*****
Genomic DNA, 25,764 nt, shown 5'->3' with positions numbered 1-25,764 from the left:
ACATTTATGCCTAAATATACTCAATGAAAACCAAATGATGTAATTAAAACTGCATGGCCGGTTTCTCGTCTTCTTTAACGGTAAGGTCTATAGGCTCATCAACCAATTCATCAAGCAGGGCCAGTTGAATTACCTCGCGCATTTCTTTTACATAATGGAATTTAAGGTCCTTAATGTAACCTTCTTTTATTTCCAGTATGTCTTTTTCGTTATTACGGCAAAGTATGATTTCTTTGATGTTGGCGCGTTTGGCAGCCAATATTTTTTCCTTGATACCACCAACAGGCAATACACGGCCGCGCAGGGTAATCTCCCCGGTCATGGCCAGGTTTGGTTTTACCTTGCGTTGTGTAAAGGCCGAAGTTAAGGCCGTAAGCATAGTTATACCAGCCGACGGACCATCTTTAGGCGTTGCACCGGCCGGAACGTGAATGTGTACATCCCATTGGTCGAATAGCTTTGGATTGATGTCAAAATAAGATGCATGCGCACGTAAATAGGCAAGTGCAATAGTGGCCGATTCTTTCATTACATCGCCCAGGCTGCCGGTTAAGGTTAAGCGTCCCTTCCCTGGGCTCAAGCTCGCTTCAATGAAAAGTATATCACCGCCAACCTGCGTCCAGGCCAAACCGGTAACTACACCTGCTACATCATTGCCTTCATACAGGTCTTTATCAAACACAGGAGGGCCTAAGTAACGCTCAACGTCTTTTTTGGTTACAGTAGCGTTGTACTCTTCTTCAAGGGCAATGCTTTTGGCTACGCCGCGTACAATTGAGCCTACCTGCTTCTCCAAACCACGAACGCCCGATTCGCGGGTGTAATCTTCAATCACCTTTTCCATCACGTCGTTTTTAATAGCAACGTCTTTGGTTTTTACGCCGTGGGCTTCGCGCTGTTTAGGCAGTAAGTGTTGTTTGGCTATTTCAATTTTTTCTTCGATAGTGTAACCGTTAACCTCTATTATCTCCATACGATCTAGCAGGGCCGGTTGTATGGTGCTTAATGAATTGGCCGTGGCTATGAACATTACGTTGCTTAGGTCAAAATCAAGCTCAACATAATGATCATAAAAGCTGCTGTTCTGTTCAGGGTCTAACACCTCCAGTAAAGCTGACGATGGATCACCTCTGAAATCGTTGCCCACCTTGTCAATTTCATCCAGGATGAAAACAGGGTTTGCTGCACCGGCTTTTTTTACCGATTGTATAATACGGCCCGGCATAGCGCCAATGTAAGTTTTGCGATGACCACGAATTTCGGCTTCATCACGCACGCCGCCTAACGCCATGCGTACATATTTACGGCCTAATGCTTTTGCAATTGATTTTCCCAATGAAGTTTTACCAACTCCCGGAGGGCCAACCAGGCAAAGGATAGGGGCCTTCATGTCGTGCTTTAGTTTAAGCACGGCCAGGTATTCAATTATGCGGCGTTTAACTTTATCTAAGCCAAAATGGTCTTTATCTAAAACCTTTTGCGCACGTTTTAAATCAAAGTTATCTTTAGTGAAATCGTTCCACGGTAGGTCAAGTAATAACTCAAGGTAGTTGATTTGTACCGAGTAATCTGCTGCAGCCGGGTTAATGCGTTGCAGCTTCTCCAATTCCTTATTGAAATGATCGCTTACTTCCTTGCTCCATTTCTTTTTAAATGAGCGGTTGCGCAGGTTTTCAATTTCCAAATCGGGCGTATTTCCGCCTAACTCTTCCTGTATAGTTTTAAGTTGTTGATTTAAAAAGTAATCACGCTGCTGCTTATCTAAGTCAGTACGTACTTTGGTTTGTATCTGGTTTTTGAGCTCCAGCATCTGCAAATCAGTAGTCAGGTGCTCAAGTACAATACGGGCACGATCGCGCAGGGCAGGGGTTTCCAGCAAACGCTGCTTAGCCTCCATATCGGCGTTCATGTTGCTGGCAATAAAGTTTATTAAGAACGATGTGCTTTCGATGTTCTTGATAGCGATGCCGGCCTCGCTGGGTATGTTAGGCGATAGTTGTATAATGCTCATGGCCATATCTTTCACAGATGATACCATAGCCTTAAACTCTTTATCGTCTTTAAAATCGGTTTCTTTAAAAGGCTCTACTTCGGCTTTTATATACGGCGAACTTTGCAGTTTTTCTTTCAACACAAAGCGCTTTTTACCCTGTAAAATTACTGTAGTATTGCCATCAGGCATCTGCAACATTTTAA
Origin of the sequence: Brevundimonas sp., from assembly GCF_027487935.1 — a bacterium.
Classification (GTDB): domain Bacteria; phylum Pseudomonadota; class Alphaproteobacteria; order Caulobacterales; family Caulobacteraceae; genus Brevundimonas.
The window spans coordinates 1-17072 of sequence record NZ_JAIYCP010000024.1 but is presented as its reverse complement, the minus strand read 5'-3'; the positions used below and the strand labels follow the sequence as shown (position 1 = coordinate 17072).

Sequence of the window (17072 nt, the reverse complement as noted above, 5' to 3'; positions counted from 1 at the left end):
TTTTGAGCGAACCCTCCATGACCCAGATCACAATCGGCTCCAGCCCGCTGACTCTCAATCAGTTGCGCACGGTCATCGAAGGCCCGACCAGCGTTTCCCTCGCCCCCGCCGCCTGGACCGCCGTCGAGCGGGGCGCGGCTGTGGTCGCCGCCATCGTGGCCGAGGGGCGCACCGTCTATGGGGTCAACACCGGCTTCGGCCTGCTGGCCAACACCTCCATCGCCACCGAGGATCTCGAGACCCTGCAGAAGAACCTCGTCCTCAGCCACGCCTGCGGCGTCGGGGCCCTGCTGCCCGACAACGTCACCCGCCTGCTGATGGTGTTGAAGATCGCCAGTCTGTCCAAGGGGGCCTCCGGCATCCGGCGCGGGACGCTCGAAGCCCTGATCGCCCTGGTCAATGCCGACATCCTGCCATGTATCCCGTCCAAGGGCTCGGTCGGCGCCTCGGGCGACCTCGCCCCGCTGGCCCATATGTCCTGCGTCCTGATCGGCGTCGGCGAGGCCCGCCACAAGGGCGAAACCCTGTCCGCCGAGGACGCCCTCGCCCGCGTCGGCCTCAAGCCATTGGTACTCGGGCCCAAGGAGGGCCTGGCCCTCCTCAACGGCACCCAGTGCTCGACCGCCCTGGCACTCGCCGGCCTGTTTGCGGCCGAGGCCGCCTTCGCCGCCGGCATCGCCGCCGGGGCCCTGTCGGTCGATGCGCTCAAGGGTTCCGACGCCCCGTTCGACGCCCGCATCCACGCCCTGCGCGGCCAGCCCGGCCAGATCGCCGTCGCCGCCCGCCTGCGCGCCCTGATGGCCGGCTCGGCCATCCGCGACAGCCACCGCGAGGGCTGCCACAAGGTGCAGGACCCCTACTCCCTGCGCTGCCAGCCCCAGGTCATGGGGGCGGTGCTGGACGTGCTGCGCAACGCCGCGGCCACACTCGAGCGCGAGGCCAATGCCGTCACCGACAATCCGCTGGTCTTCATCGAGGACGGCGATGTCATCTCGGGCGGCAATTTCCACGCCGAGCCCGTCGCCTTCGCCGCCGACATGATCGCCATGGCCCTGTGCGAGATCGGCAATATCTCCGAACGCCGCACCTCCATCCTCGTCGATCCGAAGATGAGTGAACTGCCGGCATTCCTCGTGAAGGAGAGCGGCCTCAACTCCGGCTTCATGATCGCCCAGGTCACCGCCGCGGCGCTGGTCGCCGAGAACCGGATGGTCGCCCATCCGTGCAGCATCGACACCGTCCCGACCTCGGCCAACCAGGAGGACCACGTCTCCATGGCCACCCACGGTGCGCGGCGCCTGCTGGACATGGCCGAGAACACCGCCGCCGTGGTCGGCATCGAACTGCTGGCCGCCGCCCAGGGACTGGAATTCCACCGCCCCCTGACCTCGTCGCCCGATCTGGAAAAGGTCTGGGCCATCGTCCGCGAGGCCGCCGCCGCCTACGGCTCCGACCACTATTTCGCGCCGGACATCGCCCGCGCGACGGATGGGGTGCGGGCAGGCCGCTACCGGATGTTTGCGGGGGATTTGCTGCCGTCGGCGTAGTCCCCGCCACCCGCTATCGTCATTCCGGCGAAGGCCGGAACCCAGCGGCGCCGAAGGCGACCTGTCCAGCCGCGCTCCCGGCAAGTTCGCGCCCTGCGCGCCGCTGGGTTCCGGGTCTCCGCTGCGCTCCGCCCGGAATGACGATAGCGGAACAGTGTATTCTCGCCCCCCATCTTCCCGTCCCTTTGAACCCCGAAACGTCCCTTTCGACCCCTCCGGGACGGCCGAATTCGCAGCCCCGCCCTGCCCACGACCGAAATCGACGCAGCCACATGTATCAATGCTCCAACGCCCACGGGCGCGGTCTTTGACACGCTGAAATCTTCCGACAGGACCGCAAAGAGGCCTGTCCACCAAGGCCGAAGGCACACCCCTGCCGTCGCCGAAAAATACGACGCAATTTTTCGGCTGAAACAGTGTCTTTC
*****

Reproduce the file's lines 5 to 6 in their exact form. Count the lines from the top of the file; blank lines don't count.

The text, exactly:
The window spans coordinates 1-17072 of sequence record NZ_JAIYCP010000024.1 but is presented as its reverse complement, the minus strand read 5'-3'; the positions used below and the strand labels follow the sequence as shown (position 1 = coordinate 17072).

Sequence of the window (17072 nt, the reverse complement as noted above, 5' to 3'; positions counted from 1 at the left end):